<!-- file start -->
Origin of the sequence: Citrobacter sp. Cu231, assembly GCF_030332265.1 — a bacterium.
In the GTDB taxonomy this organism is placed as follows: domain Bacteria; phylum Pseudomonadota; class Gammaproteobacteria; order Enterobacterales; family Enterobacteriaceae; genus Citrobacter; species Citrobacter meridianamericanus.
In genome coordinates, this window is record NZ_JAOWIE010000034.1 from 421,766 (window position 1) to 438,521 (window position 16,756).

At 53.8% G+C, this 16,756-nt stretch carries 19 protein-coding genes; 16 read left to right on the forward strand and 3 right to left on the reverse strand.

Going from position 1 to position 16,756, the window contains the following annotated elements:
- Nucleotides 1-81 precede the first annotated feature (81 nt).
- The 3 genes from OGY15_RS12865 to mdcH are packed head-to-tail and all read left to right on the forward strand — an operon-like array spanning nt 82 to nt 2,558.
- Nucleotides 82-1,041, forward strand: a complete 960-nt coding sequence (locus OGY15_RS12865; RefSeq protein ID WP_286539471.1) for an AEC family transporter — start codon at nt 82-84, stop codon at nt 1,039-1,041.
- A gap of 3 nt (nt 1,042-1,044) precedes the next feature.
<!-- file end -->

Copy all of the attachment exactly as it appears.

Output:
Origin of the sequence: Citrobacter sp. Cu231, assembly GCF_030332265.1 — a bacterium.
In the GTDB taxonomy this organism is placed as follows: domain Bacteria; phylum Pseudomonadota; class Gammaproteobacteria; order Enterobacterales; family Enterobacteriaceae; genus Citrobacter; species Citrobacter meridianamericanus.
In genome coordinates, this window is record NZ_JAOWIE010000034.1 from 421,766 (window position 1) to 438,521 (window position 16,756).

At 53.8% G+C, this 16,756-nt stretch carries 19 protein-coding genes; 16 read left to right on the forward strand and 3 right to left on the reverse strand.

Going from position 1 to position 16,756, the window contains the following annotated elements:
- Nucleotides 1-81 precede the first annotated feature (81 nt).
- The 3 genes from OGY15_RS12865 to mdcH are packed head-to-tail and all read left to right on the forward strand — an operon-like array spanning nt 82 to nt 2,558.
- Nucleotides 82-1,041, forward strand: a complete 960-nt coding sequence (locus OGY15_RS12865; RefSeq protein ID WP_286539471.1) for an AEC family transporter — start codon at nt 82-84, stop codon at nt 1,039-1,041.
- A gap of 3 nt (nt 1,042-1,044) precedes the next feature.